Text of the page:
\%Print a percent sign.
\nPrints a newline character.
\tPrint a tab character.

Some format specifiers accept format modifiers that modify their actions. Enter the modifiers between the % character and the character that specifies the format.

Available format modifiers are:

  • <N>. Enter a number that specifies a minimum field width. If the output text is shorter, it's padded with spaces. If the text is longer, the field expands.
  • . (dot). When used with a field width modifier, the field doesn't expand for longer text. Instead, the text is truncated.
  • -. Left-aligns the printed text. The default alignment is right.
  • 0. Pads the numbers with zeros instead of spaces.
  • <space>. Pads a positive number with a space, and a negative number with a minus (-).
  • +. Prints all numbers signed (+ for positive, - for negative).
  • '. For decimal conversions, applies the thousands grouping separator to the integer portion of the output according to the current LC_NUMERIC file.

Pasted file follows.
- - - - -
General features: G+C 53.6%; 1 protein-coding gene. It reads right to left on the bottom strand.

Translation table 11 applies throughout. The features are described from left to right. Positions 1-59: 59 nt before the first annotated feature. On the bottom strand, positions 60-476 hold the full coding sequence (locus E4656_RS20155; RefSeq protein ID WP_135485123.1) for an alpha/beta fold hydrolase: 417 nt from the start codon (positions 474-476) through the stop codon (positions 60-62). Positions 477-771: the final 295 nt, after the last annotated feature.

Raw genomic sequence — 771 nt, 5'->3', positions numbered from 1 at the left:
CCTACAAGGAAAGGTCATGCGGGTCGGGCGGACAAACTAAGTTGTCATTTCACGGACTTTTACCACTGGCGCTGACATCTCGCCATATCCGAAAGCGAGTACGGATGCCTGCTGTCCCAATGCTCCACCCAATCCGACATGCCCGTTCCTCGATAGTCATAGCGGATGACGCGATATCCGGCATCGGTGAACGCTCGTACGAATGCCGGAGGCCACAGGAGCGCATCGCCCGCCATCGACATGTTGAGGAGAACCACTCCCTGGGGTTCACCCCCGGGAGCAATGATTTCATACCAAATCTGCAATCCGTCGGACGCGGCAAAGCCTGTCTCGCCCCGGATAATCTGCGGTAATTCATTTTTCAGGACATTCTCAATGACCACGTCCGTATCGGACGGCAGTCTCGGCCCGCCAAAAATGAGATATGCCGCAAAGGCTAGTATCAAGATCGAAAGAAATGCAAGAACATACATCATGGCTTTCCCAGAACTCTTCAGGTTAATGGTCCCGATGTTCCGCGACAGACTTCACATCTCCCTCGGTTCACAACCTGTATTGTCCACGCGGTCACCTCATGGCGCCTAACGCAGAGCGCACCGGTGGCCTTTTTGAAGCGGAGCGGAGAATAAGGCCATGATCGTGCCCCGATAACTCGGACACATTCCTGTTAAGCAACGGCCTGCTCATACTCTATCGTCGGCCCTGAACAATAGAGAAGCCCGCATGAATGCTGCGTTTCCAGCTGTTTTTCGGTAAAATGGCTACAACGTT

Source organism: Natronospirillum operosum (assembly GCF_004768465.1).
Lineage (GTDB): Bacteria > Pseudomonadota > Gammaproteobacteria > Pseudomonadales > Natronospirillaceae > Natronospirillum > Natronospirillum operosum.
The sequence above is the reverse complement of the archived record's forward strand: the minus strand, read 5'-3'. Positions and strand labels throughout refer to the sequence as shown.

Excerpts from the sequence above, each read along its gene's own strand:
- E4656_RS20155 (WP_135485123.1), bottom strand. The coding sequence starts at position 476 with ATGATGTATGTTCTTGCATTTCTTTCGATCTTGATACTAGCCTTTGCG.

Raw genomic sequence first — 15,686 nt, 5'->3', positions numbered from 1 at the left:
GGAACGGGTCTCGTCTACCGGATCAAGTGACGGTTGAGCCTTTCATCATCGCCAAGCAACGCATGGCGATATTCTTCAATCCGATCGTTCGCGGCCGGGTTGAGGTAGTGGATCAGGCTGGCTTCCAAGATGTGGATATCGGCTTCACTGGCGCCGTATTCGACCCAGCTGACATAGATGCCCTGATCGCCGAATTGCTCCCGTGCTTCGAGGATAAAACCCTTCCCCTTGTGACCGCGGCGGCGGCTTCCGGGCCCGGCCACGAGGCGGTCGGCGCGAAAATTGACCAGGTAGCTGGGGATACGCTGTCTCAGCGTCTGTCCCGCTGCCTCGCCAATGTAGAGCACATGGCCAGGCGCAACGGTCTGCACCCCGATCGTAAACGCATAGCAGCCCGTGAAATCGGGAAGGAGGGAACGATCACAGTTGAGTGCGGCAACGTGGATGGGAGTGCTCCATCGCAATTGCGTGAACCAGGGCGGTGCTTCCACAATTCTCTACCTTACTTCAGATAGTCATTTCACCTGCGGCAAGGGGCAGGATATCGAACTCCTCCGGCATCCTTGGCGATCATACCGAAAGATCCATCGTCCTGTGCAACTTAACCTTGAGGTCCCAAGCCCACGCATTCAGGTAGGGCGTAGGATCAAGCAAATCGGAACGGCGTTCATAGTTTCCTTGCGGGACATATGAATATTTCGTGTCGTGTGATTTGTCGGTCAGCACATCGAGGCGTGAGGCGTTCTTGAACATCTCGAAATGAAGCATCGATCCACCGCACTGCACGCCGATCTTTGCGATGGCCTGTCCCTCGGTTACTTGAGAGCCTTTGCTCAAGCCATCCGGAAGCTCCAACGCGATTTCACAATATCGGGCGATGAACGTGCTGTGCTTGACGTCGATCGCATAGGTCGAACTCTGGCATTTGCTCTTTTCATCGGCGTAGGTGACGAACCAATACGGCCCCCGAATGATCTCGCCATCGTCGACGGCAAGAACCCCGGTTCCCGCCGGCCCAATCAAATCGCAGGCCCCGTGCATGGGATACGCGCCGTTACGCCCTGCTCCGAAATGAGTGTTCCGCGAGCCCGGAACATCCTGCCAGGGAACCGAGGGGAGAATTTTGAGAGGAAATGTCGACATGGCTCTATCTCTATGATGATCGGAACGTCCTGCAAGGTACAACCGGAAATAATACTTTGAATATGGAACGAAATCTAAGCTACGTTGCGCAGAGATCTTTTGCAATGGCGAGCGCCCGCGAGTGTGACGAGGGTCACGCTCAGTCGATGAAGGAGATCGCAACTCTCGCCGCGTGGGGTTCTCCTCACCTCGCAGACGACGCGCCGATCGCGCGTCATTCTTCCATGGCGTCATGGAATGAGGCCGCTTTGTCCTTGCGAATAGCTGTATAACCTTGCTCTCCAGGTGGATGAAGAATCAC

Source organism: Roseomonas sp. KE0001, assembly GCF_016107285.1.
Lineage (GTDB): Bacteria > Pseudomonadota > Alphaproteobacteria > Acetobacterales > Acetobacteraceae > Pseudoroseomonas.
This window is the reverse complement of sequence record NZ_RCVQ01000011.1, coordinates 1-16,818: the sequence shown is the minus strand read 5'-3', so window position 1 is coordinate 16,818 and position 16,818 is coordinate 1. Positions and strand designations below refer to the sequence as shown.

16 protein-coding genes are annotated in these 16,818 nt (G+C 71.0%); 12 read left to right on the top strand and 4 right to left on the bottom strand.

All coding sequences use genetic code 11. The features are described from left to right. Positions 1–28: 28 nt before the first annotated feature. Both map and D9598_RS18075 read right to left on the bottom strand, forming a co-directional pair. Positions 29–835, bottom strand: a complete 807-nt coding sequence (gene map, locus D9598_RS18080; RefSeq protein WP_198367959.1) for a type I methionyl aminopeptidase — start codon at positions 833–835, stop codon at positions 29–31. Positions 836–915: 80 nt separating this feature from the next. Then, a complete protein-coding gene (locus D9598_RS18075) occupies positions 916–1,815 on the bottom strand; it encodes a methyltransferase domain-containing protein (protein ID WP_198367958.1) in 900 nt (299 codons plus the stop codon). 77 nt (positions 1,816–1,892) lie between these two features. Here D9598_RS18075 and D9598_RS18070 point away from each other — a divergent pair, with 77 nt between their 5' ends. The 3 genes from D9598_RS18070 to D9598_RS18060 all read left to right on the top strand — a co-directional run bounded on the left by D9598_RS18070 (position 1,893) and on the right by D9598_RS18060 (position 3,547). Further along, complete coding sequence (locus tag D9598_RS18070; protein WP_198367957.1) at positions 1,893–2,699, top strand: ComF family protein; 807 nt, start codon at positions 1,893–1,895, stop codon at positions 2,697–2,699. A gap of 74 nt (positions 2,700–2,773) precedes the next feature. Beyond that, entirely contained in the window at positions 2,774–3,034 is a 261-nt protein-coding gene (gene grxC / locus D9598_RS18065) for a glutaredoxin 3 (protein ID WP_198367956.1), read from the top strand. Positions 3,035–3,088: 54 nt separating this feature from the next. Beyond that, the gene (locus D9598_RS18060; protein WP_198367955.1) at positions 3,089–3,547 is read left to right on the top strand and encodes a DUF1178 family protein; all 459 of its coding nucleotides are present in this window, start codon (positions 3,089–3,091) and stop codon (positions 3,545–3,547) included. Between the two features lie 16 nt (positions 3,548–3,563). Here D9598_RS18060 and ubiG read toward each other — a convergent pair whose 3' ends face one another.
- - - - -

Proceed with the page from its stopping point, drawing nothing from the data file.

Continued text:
Note: Learn to set environment variables in Linux.

Bash printf Examples

The examples below demonstrate common use cases and different ways of formatting output using printf.

While the command can print variables in the terminal, it is more beneficial to use it in bash scripts as they allow code reuse and facilitate automation.

Separate Output with a Newline Character

Unlike echo, using printf to print a string or variable without any format specifiers outputs the unformatted text in a single line. To add a newline character and separate the entries, specify the \n format specifier:

Separate printf output entries with a newline character.

A newline character now separates the printed output.

Use printf to print multiple variables in standard output. Follow the steps below:

1. Open the terminal (Ctrl + Alt + T) and create a bash script using a text editor such as vi/vim:

vi script.sh

2. Enter the following lines:

#!/bin/bash
printf "Enter your name:\n"
read name
printf "Enter your surname:\n"
read surname 
printf 'Welcome: %s\n' "$name $surname"

The %s in the format string points to the variables defined in the previous lines, while \n instructs printf to add a newline character.

3. Save the script and exit vi by entering:

:wq

4. Run the script:

bash script.sh

5. Input the requested values for the two variables and check the result:

Print multiple variables in Bash using printf.

The printf command stores the input in the two variables and then prints the variables in standard output.